October 22, 2013
Eric Cornel believes he bore the weight of the world during his rookie season in the OHL — and it showed.
Coming into this season, the 17-year-old forward was something of an afterthought on many NHL draft rankings after a quiet yearling campaign with the Peterborough Petes. Various circumstances — the 6-foot-2 speedster needing time to fill out his frame and the Petes being forced to play catch-up under coach Jody Hull in the second half — limited Cornel's role. However, the Kemptville, Ont., native is now affirming why he was a first-rounder in the 2012 OHL priority selection, with five goals and 10 points in his first 11 games.
"I had a lot of pressure on myself and there were high expectations in general," says Cornel, a right-shooting centre who can also man the wing. "This year, it's a sort of step back to say I'm going to contribute to the team as much as I can. That was just something that I came to understand throughout the year. I guess the ice time might not have been as high as I expected. I learned I got to fit into the role the coaches want.
"I came in a little bigger and with that came more confidence," adds Cornel, listed at 6-2, 186. "I also think I'm getting more used to playing in the OHL."
The Petes have a prized draft prospect in left wing Nick Ritchie, while 18-year-old forward Greg Betzold is a potential re-entry pick. Cornel could make it three, especially with his willingness to work on his two-way game.
"The one thing with Eric is he is a student," Petes general manager Mike Oke says. "He's intelligent. He's committed at school. Academically, he's strong. When he comes to the rink, he's not afraid to ask questions and look at some video because he wants to get better. That's a good sign. He's experiencing some of these situations at the OHL level for the first time and the OHL level. And he's handling it well and we expect he will become an even bigger piece of the Peterborough Petes' puzzle."
Oftentimes, the summer between a player's 16- and 17-year-old seasons is critical for building strength and, commensurately, confidence. Suffice to say, the Petes weren't worried if the numbers weren't there last season for Cornel, who had four goals and 16 points in 63 games.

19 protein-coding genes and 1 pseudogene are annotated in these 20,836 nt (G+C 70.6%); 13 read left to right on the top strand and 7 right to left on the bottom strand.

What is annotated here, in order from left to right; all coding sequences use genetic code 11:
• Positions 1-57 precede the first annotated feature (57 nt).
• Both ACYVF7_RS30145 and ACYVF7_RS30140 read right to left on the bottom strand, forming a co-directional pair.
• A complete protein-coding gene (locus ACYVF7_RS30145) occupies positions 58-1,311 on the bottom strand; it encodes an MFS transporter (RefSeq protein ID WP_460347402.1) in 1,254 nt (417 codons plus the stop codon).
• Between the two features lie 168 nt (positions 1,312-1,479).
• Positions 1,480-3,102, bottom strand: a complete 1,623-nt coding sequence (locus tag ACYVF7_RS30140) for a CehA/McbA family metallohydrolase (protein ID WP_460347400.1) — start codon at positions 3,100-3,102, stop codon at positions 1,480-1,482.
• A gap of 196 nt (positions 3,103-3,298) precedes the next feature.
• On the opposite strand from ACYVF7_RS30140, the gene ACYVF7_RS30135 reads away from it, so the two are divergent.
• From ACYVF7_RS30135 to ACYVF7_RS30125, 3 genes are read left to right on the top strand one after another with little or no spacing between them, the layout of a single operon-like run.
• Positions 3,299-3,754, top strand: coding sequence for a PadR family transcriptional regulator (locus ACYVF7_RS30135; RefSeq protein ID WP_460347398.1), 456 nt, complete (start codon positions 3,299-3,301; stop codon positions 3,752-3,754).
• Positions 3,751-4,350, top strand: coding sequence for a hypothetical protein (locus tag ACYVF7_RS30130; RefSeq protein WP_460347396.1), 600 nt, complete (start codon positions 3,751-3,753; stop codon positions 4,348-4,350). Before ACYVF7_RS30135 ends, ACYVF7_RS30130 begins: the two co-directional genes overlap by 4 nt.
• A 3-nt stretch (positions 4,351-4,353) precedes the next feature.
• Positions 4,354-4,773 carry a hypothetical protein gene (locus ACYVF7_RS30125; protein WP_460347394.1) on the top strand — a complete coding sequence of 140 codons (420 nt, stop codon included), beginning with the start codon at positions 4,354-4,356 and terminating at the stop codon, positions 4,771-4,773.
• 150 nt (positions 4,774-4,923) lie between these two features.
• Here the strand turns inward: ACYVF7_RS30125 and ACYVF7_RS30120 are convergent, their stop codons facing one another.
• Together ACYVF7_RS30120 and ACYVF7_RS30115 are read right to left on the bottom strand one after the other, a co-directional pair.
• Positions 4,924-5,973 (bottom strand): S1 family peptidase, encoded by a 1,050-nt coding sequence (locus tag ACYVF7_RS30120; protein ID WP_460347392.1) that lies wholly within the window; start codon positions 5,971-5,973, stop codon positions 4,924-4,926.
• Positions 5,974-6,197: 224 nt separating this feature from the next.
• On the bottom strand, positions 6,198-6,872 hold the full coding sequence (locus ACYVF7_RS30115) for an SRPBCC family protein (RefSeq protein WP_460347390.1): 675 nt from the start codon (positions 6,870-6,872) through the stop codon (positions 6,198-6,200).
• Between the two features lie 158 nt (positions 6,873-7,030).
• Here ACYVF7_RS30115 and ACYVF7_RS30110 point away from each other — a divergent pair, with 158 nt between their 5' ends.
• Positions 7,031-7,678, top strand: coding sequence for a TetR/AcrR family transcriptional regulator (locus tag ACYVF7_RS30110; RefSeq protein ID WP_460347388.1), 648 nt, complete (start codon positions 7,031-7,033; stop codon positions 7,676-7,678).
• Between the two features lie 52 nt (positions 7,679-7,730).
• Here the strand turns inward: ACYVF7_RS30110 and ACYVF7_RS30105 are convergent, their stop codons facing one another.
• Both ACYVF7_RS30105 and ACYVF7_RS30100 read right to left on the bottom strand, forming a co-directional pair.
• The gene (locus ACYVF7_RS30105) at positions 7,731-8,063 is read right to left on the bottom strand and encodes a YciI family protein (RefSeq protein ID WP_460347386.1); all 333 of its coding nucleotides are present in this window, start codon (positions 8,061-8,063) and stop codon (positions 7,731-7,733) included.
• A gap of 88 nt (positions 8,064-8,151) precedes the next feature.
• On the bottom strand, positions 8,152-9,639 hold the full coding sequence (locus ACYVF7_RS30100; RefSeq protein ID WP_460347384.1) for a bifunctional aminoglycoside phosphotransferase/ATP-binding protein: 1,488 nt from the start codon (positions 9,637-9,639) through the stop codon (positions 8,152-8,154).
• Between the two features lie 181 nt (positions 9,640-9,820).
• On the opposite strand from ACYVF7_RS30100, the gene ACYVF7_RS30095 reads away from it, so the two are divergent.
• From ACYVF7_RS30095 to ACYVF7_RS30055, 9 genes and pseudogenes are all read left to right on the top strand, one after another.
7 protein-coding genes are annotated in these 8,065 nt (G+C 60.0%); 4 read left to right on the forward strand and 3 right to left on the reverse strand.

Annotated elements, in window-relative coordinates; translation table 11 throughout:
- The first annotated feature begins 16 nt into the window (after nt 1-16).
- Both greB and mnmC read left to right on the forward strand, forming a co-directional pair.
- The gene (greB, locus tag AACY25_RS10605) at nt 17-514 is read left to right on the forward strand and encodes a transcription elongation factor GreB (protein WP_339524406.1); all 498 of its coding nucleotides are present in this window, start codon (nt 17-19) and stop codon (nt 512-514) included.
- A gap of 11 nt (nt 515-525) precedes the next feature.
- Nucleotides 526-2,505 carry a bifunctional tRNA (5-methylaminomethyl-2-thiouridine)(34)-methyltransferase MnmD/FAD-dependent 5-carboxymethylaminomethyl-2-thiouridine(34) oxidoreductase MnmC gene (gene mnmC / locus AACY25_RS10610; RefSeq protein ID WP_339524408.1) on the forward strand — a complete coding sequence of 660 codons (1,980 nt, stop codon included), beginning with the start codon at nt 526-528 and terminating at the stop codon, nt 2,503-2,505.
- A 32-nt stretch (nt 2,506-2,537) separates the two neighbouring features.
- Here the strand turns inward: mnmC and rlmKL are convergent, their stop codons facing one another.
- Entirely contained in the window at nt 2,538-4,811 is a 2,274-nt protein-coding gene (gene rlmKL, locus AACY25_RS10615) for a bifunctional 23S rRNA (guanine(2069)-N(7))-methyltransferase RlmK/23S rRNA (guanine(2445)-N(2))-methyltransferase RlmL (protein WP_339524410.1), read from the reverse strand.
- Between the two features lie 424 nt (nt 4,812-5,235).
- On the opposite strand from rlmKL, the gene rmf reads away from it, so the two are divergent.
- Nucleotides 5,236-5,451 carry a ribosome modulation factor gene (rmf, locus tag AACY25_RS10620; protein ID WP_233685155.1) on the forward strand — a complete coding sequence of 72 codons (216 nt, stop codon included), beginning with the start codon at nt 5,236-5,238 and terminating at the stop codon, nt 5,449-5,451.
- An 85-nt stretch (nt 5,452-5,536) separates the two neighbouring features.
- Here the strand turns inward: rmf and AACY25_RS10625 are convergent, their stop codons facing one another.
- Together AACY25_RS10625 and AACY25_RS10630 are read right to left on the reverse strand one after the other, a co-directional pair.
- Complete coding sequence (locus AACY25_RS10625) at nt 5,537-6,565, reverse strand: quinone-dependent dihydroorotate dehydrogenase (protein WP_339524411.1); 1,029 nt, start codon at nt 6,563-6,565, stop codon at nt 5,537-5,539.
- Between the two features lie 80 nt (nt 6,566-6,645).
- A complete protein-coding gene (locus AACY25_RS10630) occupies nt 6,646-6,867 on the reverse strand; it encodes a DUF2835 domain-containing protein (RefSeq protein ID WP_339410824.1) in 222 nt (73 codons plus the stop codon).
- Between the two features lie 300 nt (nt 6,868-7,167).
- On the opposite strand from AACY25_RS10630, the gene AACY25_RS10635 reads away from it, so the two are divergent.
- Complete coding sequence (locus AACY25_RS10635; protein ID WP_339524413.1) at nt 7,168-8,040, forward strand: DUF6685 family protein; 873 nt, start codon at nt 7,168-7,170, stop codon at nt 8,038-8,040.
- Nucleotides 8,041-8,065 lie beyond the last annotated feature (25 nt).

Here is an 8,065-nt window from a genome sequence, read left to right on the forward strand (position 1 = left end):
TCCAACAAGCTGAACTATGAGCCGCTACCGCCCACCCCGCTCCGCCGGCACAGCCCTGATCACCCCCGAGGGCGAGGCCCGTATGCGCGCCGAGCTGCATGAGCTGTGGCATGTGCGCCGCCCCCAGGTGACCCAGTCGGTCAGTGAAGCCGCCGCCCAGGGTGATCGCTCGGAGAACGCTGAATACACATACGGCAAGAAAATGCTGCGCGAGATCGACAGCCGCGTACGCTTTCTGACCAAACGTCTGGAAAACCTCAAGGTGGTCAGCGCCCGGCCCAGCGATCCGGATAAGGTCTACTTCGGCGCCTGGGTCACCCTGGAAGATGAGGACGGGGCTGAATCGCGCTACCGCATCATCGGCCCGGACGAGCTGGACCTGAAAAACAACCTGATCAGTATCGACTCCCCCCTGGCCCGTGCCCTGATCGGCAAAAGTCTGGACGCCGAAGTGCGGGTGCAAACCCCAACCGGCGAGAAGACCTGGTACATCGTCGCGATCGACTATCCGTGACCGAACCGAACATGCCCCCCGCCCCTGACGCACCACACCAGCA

It's difficult sometimes for the younger players who are not as physically developed to come in," Oke says. "Especially after they've been very successful at the minor hockey level. Eric made some adjustments to his workout program and he's really become a lot stronger. That gives you more confidence when you know you're going to win some of those puck battles or it's going to be more difficult for defenders to knock the puck off your stick. He's about a point a game and he's being utilized in key situations."
Cornel already has more goals than he managed all of last season. He's also helped the Petes open with six wins in their first 11 games as they push to join the playoff pack in the OHL's Eastern Conference.
"Jody Hull's done a good job of making us aware that we have to compete," he says.
1. What is one specific element of the game where you would like to show improvement by season's end?
"There's definitely a physical aspect of my game that I need to improve, and just overall defensively. If I can be reliable in in the last minutes of games, in the last minutes of period, will go a long way toward furthering my development."
2. When you went to the 2012 Youth Olympics in Austria, how important was that for developing your psyche as an athlete?
"That was big. It was great opportunity. Being 15 years old, it was really eye-opening and seeing the meaning of sport, not just hockey. How big the world of sport is. There were a lot of cultural aspects to that event. There's flags from all over the world, athletes from all over the place, from countries you might not know where to find on a map. It makes life in Canada seem kind of small."
3. Part of being an elite athlete is sacrifices in your diet, but what's a favourite cheat food?
"Got to say burgers. I go out for a meal and if I can get away with eating a burger, I'll have one."
4. Outside of your parents, who is someone who comes to mind when you, "if not for that person, I might not be here?"
"Coaches that I had throughout minor hockey with the Upper Canada Cyclones and before that with the Rideau-St. Lawrence Kings. One I think of is Steve Merkley, he coached us 3-4 years. He knew the game, he was a great player when he played for the [Junior B] Westport Rideaus."
5. The Olympics are fewer than four months away; any fantasy of what event you would go in if not for hockey?
"Probably bobsledding, something crazy like that. Those guys so at high speeds down an icy track. You can't get much more crazier than that. It's also a team sport at the same time."
Neate Sager is a writer for Yahoo! Canada Sports. Follow him on Twitter @neatebuzzthenet. Please address any questions, comments or concerns to firstname.lastname@example.org.